A big thank you to Imperial College Business School for making this a public lecture, It brought 140 people together, encouraged some sharp debate in the chat room and gave a platform to John Ralfe to explain the con trick he suspects Royal Mail and its unions are pulling on the 140,ooo postal workers due to join its Collective Pension Plan in a few months time.
As John pointed out, there was nothing new in his arguments which he has widely circulated in articles over the past three years. They focus on supposed unfairness in the scheme design which mean that older savers will get more than younger savers in terms of pension and transfer values. I don’t want to argue against his points but I do question what the point of the lecture ended up being.
This was also the central question in the discussion between John and Professor David Miles, Imperial College Business School who (expertly) chaired the session.
If John considers the Royal Mail CPP a con, does he consider CDC as a means of risk sharing a con – or is he simply concerned about specific design features?
The conspiracy theory that RMCPP is a con, needs to establish a motive as to who benefits from the years of hard work that has gone into making the CDC solution happen,
What has happened at Royal Mail is that unions, employer and members have voted to accept risk sharing and the solution designed for the Royal Mail is considered right by all the key stakeholders. It is also being supported by Government who have legislated to allow the RM CPP much greater legislative security than if they had set the scheme up under the vague provisions of the 2014 Pensions Act.
It is hard to attribute a negative motive to such a consensus. John hinted at an actuarial conspiracy between Aon, WTW and First Actuarial but CDC hardly looks a money-spinner for consultancies awash with pension work.
If the point of the lecture was to expose RMCPP as a con, then I suggest it did not move the dial, I suspect that those who attended left with the views they brought to the meeting which were either pro or against John’s pre-stated position.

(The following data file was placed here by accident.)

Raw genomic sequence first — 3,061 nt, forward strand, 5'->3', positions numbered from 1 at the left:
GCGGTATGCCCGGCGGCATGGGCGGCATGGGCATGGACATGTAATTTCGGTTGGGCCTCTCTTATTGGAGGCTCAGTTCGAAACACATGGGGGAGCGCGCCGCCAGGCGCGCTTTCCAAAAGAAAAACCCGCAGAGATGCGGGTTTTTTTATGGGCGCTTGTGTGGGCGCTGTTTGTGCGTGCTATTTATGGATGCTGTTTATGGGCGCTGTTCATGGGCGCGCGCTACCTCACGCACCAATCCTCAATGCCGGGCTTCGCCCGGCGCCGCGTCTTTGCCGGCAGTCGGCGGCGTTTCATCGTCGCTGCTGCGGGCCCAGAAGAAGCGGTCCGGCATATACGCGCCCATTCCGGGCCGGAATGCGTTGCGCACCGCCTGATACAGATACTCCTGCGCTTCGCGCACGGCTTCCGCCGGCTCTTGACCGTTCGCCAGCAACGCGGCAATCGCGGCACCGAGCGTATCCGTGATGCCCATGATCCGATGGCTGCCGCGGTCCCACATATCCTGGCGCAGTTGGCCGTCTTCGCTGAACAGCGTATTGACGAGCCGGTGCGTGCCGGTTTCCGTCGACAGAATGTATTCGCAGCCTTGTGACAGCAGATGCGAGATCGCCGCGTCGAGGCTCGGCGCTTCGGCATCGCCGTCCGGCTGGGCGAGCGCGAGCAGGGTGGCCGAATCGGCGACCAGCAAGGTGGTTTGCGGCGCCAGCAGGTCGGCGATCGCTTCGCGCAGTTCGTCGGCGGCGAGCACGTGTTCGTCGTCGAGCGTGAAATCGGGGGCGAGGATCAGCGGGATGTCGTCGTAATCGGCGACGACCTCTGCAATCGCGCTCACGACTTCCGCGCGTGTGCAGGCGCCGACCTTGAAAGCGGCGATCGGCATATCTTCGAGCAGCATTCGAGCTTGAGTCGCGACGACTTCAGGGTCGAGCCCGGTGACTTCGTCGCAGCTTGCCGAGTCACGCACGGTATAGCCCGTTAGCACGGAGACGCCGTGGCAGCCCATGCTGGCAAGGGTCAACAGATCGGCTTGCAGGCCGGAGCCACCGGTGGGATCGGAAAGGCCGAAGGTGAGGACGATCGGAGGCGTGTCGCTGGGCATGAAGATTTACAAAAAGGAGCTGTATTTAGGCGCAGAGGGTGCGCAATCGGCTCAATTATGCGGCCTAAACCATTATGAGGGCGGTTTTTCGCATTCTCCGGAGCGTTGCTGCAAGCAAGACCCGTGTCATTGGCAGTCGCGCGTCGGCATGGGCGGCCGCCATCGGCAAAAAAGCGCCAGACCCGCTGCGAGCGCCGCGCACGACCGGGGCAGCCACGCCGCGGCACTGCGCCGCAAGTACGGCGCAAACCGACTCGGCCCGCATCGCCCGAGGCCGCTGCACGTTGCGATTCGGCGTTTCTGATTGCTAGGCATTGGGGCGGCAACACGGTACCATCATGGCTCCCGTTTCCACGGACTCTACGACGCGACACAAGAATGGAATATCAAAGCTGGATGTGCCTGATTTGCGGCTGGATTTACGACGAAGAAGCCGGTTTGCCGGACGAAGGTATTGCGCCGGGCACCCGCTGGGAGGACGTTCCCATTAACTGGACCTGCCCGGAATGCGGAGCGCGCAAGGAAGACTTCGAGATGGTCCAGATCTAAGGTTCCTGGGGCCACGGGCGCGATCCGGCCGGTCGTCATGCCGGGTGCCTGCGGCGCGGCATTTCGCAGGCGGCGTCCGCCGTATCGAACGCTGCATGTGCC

But you will soon be able to judge for yourself, as the Brevan Howard Centre have recorded the event and the link is at the bottom of this article.
Nothing that CDC can do that DC can’t do
But if the point of the lecture was to prove a wider point, to use John’s assertion “there is nothing that CDC can do that DC cannot do”, then we really should be looking at both and asking what DC is currently doing.
We have a lot of data on what DC is doing , most importantly the FCA’s retirement income market data.
DC is providing people with choices at retirement which people appear to be struggling to take. The one general conclusion that can be taken from people’s use of pension freedoms is that they want to strip out their tax-free-cash and bank it. Beyond that , people are following their own pathways, some drawing down, some deliberately rolling money up and many waiting for someone to give them a definitive course of action – or at least a default.
What DC can do, is build up the money to purchase a pension. What it cannot do, is provide that pension to purchase. When we get to retirement we have to tread our own pathway, there is no common road.
This point was not acknowledged by John Ralfe who appeared to think that because he has no problem deciding what he wants, others will be the same. This form of myopia is very dangerous, especially among pedagogues.
I had an unusual insight into John Ralfe’s attitude to his audience prior to the meeting started. I turned my Zoom on 15 minutes before the start and went to make myself a cup of tea.
To my surprise, my computer accessed a conversation between John Ralfe and the technical team discussing technology which included the following
“you see that box there, that’s Henry Tapper, he’s an absolute lunatic, on no account let him ask a question”.
The voice was John Ralfe’s and it was followed quickly by someone telling him that everyone whose name John could see, could hear what he was saying.
I am sure we have all done silly things on Zoom so I forgive John Ralfe his gaff. But I don’t forgive him his instruction to suppress questions from “absolute lunatics” of which there were many in the audience. They included Kevin Wesbroom, Mark Rowlinson and Bernard Casey, all of whom asked questions that John wouldn’t answer as they didn’t feed him the opportunity to say what he wanted to say.
Worst of all, John Ralfe made every attempt to over ride the Chair during the discussion so that he didn’t have to answer the very important questions Professor David Miles was asking him. Very rightly, Miles told him that he had spoken for a long time (over 40 slides) and that it was time he did some listening.
That was good advice.
Imperial College Business School has kindly shared the recording of the talk